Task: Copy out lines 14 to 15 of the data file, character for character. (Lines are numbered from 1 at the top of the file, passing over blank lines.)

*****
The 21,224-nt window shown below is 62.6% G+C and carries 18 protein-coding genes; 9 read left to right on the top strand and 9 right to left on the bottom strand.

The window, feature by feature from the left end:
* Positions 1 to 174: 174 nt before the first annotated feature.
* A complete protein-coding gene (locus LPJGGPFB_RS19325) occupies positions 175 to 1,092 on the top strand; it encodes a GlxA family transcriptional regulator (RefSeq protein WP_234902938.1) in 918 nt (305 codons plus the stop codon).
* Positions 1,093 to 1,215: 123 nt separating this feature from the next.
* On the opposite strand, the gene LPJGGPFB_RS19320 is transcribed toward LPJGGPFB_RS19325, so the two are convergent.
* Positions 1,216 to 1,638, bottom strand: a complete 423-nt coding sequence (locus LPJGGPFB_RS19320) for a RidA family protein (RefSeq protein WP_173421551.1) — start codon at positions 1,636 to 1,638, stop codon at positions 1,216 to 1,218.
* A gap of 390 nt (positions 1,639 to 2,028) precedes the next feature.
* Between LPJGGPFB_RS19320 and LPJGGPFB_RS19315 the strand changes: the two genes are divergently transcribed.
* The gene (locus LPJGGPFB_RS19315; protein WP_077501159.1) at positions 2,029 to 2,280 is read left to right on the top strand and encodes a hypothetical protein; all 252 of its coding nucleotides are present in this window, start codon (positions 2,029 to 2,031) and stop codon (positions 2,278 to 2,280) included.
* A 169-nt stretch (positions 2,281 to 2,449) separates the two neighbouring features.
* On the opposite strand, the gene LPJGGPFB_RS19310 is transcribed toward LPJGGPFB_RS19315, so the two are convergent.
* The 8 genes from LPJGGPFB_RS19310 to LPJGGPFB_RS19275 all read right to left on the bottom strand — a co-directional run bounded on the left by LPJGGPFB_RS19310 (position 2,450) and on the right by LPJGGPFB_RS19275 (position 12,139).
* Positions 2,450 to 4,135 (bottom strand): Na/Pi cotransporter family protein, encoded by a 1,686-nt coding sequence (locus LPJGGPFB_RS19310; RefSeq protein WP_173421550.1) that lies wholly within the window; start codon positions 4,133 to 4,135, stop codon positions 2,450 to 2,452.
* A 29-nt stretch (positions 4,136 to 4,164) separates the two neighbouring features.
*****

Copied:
* Positions 2,450 to 4,135 (bottom strand): Na/Pi cotransporter family protein, encoded by a 1,686-nt coding sequence (locus LPJGGPFB_RS19310; RefSeq protein WP_173421550.1) that lies wholly within the window; start codon positions 4,133 to 4,135, stop codon positions 2,450 to 2,452.
* A 29-nt stretch (positions 4,136 to 4,164) separates the two neighbouring features.